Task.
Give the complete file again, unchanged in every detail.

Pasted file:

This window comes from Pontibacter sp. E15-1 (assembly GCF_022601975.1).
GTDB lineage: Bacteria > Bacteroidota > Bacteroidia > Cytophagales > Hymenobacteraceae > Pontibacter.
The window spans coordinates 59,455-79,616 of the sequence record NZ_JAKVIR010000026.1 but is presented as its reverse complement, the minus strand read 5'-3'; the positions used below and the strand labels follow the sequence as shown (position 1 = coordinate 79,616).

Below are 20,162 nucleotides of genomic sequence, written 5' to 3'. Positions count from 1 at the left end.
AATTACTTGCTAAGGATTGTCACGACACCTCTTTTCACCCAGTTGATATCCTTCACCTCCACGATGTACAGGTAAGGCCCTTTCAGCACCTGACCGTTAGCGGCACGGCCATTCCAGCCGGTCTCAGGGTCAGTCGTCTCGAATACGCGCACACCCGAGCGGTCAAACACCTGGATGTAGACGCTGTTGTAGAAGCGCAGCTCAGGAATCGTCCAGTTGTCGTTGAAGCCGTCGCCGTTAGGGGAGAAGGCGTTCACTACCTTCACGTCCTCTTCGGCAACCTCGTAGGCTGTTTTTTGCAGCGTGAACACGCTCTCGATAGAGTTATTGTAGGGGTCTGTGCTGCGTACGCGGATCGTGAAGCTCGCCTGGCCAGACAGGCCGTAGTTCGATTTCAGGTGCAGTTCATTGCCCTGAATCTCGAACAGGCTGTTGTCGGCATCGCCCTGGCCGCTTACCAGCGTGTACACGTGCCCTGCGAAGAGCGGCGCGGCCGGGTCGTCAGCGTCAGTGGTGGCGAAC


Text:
This window comes from Pontibacter sp. E15-1 (assembly GCF_022601975.1).
GTDB lineage: Bacteria > Bacteroidota > Bacteroidia > Cytophagales > Hymenobacteraceae > Pontibacter.
The window spans coordinates 59,455-79,616 of the sequence record NZ_JAKVIR010000026.1 but is presented as its reverse complement, the minus strand read 5'-3'; the positions used below and the strand labels follow the sequence as shown (position 1 = coordinate 79,616).

Below are 20,162 nucleotides of genomic sequence, written 5' to 3'. Positions count from 1 at the left end.
AATTACTTGCTAAGGATTGTCACGACACCTCTTTTCACCCAGTTGATATCCTTCACCTCCACGATGTACAGGTAAGGCCCTTTCAGCACCTGACCGTTAGCGGCACGGCCATTCCAGCCGGTCTCAGGGTCAGTCGTCTCGAATACGCGCACACCCGAGCGGTCAAACACCTGGATGTAGACGCTGTTGTAGAAGCGCAGCTCAGGAATCGTCCAGTTGTCGTTGAAGCCGTCGCCGTTAGGGGAGAAGGCGTTCACTACCTTCACGTCCTCTTCGGCAACCTCGTAGGCTGTTTTTTGCAGCGTGAACACGCTCTCGATAGAGTTATTGTAGGGGTCTGTGCTGCGTACGCGGATCGTGAAGCTCGCCTGGCCAGACAGGCCGTAGTTCGATTTCAGGTGCAGTTCATTGCCCTGAATCTCGAACAGGCTGTTGTCGGCATCGCCCTGGCCGCTTACCAGCGTGTACACGTGCCCTGCGAAGAGCGGCGCGGCCGGGTCGTCAGCGTCAGTGGTGGCGAAC